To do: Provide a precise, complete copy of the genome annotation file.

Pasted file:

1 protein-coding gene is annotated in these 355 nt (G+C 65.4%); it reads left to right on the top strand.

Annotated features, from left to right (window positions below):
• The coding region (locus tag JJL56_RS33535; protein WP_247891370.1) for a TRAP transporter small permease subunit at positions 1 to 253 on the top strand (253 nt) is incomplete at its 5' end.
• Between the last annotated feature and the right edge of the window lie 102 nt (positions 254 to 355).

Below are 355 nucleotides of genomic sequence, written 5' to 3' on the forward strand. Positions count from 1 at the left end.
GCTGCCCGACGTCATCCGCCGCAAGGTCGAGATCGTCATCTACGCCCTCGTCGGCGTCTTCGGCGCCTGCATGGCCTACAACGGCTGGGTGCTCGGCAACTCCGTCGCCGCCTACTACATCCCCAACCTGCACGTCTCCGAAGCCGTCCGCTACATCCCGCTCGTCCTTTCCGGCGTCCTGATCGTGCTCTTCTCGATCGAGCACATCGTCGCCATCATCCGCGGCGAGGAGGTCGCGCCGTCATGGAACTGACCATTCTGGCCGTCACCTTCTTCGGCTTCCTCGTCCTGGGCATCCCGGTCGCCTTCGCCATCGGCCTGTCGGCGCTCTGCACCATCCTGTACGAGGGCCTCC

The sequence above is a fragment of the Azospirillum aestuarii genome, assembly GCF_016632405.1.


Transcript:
1 protein-coding gene is annotated in these 355 nt (G+C 65.4%); it reads left to right on the top strand.

Annotated features, from left to right (window positions below):
• The coding region (locus tag JJL56_RS33535; protein WP_247891370.1) for a TRAP transporter small permease subunit at positions 1 to 253 on the top strand (253 nt) is incomplete at its 5' end.
• Between the last annotated feature and the right edge of the window lie 102 nt (positions 254 to 355).

Below are 355 nucleotides of genomic sequence, written 5' to 3' on the forward strand. Positions count from 1 at the left end.
GCTGCCCGACGTCATCCGCCGCAAGGTCGAGATCGTCATCTACGCCCTCGTCGGCGTCTTCGGCGCCTGCATGGCCTACAACGGCTGGGTGCTCGGCAACTCCGTCGCCGCCTACTACATCCCCAACCTGCACGTCTCCGAAGCCGTCCGCTACATCCCGCTCGTCCTTTCCGGCGTCCTGATCGTGCTCTTCTCGATCGAGCACATCGTCGCCATCATCCGCGGCGAGGAGGTCGCGCCGTCATGGAACTGACCATTCTGGCCGTCACCTTCTTCGGCTTCCTCGTCCTGGGCATCCCGGTCGCCTTCGCCATCGGCCTGTCGGCGCTCTGCACCATCCTGTACGAGGGCCTCC

The sequence above is a fragment of the Azospirillum aestuarii genome, assembly GCF_016632405.1.